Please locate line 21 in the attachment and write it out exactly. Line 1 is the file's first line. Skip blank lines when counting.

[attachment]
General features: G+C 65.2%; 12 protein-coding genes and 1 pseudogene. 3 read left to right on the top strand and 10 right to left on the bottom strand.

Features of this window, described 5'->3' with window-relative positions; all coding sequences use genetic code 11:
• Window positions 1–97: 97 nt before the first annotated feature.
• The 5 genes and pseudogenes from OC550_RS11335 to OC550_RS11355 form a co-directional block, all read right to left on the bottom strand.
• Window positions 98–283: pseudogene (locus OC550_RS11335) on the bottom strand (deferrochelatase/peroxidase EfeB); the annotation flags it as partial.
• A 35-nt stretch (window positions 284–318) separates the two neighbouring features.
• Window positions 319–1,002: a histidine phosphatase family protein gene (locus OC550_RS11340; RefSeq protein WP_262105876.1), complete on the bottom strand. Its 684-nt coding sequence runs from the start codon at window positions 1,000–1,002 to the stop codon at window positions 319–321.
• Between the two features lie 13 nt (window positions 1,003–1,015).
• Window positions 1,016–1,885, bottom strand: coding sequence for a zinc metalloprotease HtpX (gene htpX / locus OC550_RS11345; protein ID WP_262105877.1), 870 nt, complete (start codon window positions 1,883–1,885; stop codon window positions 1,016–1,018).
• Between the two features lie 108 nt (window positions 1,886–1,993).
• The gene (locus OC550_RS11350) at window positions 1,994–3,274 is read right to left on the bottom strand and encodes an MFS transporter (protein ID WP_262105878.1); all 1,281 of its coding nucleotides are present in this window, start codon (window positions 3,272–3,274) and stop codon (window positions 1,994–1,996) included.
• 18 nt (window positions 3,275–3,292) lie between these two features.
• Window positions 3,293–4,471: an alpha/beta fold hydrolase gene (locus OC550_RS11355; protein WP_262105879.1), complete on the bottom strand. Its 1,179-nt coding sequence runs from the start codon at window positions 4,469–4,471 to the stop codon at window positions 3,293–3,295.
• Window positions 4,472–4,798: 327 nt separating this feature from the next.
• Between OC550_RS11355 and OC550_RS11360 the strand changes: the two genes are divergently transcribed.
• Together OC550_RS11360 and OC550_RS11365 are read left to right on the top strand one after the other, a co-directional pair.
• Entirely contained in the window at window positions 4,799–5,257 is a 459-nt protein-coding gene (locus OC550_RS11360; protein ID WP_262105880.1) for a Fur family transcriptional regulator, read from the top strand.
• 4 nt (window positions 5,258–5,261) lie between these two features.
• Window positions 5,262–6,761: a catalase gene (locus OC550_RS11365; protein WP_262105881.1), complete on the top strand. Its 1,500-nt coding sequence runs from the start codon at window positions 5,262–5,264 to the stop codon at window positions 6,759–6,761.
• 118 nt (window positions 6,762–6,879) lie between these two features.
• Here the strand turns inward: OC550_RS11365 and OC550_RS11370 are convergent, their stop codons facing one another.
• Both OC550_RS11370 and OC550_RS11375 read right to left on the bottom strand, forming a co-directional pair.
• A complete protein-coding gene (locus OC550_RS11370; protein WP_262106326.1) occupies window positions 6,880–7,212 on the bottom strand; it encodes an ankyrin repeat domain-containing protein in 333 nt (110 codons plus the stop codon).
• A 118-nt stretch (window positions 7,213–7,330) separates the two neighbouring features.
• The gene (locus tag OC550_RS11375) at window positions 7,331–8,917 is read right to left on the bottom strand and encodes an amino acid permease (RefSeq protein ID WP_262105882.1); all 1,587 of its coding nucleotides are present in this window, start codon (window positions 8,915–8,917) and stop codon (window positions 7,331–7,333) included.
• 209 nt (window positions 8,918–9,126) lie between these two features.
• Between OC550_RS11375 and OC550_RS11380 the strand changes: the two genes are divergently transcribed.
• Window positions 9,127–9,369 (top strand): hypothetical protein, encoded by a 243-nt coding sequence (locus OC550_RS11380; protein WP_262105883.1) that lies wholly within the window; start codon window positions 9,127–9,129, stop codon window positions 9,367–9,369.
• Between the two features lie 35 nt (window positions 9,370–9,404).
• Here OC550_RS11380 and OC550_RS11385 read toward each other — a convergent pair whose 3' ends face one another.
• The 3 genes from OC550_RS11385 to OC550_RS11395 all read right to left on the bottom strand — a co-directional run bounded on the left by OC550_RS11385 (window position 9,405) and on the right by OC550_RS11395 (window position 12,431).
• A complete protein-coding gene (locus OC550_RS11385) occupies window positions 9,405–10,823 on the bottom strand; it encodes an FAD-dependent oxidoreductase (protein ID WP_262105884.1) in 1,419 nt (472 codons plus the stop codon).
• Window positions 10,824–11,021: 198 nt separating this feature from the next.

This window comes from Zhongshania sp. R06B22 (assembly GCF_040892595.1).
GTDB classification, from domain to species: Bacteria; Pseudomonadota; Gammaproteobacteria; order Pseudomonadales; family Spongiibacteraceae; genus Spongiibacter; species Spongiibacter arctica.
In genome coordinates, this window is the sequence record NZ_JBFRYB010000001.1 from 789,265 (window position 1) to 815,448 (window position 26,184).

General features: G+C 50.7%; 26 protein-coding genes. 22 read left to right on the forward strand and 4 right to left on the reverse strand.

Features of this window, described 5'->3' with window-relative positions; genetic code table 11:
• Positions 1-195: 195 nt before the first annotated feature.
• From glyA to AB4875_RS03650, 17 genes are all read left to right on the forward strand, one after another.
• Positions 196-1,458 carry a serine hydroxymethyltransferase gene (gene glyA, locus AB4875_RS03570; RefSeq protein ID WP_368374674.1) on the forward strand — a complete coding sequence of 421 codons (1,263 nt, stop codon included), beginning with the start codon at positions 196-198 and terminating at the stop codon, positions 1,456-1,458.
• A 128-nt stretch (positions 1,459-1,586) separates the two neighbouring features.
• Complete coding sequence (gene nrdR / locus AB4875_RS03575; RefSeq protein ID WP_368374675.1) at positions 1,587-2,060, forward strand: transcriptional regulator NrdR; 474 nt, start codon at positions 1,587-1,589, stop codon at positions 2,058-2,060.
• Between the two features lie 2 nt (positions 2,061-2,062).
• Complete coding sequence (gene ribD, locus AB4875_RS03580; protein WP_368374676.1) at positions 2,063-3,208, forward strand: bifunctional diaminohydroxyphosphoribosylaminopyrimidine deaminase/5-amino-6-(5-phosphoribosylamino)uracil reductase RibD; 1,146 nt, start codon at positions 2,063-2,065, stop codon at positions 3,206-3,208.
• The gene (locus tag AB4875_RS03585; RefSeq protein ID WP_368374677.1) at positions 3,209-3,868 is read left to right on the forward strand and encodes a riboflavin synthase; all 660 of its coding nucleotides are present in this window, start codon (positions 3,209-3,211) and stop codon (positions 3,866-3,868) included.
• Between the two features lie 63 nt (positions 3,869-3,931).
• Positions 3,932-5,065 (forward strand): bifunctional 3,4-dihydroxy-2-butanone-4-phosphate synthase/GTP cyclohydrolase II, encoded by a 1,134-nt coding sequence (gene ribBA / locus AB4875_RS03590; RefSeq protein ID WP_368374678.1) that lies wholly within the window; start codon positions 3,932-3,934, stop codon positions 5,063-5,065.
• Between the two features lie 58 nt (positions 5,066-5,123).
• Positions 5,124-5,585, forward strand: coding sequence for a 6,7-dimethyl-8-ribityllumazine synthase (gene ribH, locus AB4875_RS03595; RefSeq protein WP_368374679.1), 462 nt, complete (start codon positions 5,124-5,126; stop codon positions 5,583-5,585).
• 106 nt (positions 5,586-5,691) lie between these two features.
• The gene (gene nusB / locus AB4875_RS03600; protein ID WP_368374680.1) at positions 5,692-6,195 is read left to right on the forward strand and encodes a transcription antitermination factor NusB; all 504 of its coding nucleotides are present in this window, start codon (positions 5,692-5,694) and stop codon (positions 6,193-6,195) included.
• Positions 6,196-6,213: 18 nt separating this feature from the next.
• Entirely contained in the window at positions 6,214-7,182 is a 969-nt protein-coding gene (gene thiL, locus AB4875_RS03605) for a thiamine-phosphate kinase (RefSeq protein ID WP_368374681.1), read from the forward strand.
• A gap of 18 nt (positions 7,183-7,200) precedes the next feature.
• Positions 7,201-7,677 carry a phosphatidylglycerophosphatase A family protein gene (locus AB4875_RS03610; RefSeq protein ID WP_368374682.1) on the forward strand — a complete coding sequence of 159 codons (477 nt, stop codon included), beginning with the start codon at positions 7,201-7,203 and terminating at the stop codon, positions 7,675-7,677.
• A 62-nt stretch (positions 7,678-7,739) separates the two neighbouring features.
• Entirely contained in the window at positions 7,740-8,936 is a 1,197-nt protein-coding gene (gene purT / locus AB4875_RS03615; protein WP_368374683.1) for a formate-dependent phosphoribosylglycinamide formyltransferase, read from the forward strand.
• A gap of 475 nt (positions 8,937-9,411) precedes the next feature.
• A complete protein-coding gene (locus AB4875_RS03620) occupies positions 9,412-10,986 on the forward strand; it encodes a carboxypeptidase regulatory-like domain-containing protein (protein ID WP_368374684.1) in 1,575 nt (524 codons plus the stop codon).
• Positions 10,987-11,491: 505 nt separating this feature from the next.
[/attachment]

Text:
• Here the strand turns inward: OC550_RS11365 and OC550_RS11370 are convergent, their stop codons facing one another.